How long were you involved with Protometrix?

The company physically launched in August of 2001 and it was bought out by Invitrogen this April.

Aside from the yeast chip, were there other products that were produced?

Well, yeast and human — those were the two main focuses of the company. There’ll be a whole series of human chips coming out.

What were you studying before that motivated you to make a chip?

That’s a good question. One of the things that definitely was riding heavily on our minds was that a lot of yeast proteins are phosphorylated. That’s true of mammalian cells actually — people say that one third of mammalian proteins are phosphorylation, and that’s probably an underestimate. So there’s lots and lots of phosphorylation, and it’s always been really quite challenging to figure out the kinases that are adding the phosphates to those proteins. So one of the reasons we started with the kinases was in fact to see if we could starting with the substrates see which kinases like to phosphorylate particular substrates. That’s actually what we did in our very first protein chip study. We did it on a fairly small scale — we had like 20 substrates at the time and we ran all the kinases through them. It was successful. It gives you candidate kinase substrate targets, and using that information you can go back and validate which was the right one.

Aside from the studies on kinases and phosphorylation, what other studies did you do using the yeast chip?

Probably one of the best stories I can tell you about the power of this approach was when we looked for new DNA-binding activities. The power of chips is that when you’re looking for biochemical activities, you’re doing it in a very unbiased fashion. You’re serving all the proteins at once. So what we wanted to do was see if we could find a lot of the DNA-binding activities of yeast. So we just labeled up total genomic DNA and probed the proteome chip and looked for which proteins would bind DNA. We made up a list and half of the things made a lot of sense. The other half were kind of weird stuff like metabolic enzymes, nuclear pore complexes and things like that. What we did was we went into the nuclear pore complex and metabolic enzyme guys and we set up secondary assays to see if any of them were associated with DNA in vivo. And sure enough, it turns out a metabolic enzyme that you never would’ve guessed in a million years is associated with DNA actually is both in vivo and in vitro associated with specific sequences, and when you knock it out, the genes that it binds near are altered in their regulation.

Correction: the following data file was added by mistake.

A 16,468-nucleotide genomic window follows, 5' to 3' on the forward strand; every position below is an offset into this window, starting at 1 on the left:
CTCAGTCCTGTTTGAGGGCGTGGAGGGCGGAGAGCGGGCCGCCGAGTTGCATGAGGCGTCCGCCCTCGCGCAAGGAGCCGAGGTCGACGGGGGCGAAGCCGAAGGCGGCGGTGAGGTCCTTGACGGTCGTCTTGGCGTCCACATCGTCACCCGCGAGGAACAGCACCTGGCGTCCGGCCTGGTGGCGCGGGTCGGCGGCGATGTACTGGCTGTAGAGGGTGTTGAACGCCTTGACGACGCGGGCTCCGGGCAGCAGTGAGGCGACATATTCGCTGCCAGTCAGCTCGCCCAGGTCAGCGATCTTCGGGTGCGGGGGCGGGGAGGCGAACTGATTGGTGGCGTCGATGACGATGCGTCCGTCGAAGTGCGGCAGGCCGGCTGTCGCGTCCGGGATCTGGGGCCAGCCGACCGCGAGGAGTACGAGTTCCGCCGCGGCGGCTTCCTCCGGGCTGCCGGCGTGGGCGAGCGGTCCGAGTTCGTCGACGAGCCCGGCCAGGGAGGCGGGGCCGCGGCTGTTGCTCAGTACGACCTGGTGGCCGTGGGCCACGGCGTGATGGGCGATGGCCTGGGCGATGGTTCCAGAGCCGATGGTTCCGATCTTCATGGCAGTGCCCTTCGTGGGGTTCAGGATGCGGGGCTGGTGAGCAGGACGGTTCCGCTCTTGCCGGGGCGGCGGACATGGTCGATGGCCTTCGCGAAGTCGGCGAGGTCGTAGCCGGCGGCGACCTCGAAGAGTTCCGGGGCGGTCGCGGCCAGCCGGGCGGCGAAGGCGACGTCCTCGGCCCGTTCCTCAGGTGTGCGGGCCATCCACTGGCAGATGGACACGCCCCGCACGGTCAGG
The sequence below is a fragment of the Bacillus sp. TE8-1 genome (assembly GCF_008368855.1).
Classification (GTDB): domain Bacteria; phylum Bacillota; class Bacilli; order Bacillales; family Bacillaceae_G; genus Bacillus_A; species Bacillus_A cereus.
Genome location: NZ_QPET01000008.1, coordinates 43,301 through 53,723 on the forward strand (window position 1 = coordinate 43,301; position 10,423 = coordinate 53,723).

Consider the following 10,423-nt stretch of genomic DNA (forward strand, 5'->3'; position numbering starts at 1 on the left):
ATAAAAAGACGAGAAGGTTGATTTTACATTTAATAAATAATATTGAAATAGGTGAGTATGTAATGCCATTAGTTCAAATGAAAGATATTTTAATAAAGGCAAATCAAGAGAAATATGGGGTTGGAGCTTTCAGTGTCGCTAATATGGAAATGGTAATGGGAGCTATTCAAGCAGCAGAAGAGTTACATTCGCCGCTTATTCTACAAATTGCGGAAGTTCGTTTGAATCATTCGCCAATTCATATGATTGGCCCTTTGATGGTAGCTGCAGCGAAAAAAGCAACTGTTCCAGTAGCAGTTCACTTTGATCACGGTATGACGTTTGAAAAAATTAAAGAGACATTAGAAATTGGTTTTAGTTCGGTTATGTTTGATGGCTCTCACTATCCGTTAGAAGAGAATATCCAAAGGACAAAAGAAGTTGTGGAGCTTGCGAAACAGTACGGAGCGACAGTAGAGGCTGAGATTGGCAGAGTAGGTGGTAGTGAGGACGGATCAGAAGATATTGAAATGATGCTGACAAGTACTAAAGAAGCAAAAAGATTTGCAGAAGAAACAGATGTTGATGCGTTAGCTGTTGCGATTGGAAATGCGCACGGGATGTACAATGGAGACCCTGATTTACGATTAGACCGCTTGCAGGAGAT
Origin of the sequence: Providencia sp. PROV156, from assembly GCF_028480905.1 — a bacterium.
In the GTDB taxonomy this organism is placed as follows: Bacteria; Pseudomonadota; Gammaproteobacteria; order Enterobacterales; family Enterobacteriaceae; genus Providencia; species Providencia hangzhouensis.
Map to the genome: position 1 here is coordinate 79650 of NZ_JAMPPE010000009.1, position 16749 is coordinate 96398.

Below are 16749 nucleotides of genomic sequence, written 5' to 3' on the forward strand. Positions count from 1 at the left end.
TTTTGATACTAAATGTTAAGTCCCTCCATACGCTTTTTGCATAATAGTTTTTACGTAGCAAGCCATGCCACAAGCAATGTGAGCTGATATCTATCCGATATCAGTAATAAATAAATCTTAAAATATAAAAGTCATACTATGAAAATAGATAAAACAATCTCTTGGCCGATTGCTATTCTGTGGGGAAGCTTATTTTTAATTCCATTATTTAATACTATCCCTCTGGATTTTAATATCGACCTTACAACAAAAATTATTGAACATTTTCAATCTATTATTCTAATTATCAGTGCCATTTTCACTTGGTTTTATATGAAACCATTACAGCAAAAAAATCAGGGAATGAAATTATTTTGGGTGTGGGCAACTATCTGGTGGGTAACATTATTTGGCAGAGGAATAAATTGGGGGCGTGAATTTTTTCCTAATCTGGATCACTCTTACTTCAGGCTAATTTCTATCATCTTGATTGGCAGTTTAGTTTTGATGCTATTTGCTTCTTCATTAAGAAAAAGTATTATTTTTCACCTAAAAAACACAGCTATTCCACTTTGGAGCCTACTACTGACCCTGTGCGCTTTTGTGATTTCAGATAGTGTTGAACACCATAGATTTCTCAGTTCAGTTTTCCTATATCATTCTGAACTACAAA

So by doing this sort of unbiased probing, you can learn new things that you wouldn’t think to look for — that’s the power of unbiased screens.

What direction is your lab going in for the future?

Half of the lab does do proteomics — most of those people are doing protein chips. Definitely a big area for us is this phosphorylome stuff I was telling you about. We’re almost done finding all of the substrates for every kinase in vitro. We want to do some mapping of the sites and see if they map up in vivo. A big project is to work out this whole map. We’ll probably extend that to other post-translational modifications as well. These are extremely unexplored areas. For the case of yeast, there’s less than 160 known kinase-substrate interactions, and there’s probably thousands or tens of thousands of phosphorylations out there, which tells you how little we know. And so I’d really like to get into that in a much bigger way.

We’re also going to get into metabolomics, and the other half of the lab does genomics, where we set up trip chips, which is a method of finding targets for transcription factors. Imagine you have a transcription factor and you want to know all the targets. You can actually pull down that transcription factor along with its associated DNA in vivo. Then you label that DNA and you probe a microarray that carries all the regulatory sequences of yeast, and in one swoop you learn all the targets of that factor. It works great.

We’re also trying to map out all the transcribed regions of both humans and yeast. We just had a paper that came out in Science Express where we tiled the whole human genome. So we have oligonucleotide arrays that cover all of the human genome. We probed with liver polyplus to see where all the transcribed regions were and we discovered 10,585 new transcribed regions throughout the human genome. There’s a lot of transcribed regions people don’t know anything about.

Are you working on any new chips?

We are. We’re building an Aribidopsis chip with Dinesh Kumar, also of Yale. We’ve got funding from NSF to do that. And we do have another chip that I can’t say much about until we do filing on it — stay tuned.